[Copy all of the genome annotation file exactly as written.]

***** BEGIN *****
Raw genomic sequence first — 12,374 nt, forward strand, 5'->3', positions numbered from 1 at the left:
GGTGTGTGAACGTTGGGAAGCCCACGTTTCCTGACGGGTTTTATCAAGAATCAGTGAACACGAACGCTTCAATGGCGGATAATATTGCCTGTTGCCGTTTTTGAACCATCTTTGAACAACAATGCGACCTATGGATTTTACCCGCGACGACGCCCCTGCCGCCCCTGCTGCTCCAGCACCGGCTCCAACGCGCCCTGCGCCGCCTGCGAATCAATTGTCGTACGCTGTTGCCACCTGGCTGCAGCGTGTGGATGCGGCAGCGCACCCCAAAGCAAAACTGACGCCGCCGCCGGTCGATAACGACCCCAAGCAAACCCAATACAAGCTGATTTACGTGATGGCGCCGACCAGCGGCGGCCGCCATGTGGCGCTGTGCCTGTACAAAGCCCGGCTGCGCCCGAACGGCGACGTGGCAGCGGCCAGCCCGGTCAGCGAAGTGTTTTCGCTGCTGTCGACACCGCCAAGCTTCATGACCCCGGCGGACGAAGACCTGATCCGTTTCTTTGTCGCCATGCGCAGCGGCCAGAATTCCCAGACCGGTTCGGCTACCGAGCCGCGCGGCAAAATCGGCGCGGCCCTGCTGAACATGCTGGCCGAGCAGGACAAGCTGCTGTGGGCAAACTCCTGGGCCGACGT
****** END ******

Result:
Raw genomic sequence first — 12,374 nt, forward strand, 5'->3', positions numbered from 1 at the left:
GGTGTGTGAACGTTGGGAAGCCCACGTTTCCTGACGGGTTTTATCAAGAATCAGTGAACACGAACGCTTCAATGGCGGATAATATTGCCTGTTGCCGTTTTTGAACCATCTTTGAACAACAATGCGACCTATGGATTTTACCCGCGACGACGCCCCTGCCGCCCCTGCTGCTCCAGCACCGGCTCCAACGCGCCCTGCGCCGCCTGCGAATCAATTGTCGTACGCTGTTGCCACCTGGCTGCAGCGTGTGGATGCGGCAGCGCACCCCAAAGCAAAACTGACGCCGCCGCCGGTCGATAACGACCCCAAGCAAACCCAATACAAGCTGATTTACGTGATGGCGCCGACCAGCGGCGGCCGCCATGTGGCGCTGTGCCTGTACAAAGCCCGGCTGCGCCCGAACGGCGACGTGGCAGCGGCCAGCCCGGTCAGCGAAGTGTTTTCGCTGCTGTCGACACCGCCAAGCTTCATGACCCCGGCGGACGAAGACCTGATCCGTTTCTTTGTCGCCATGCGCAGCGGCCAGAATTCCCAGACCGGTTCGGCTACCGAGCCGCGCGGCAAAATCGGCGCGGCCCTGCTGAACATGCTGGCCGAGCAGGACAAGCTGCTGTGGGCAAACTCCTGGGCCGACGT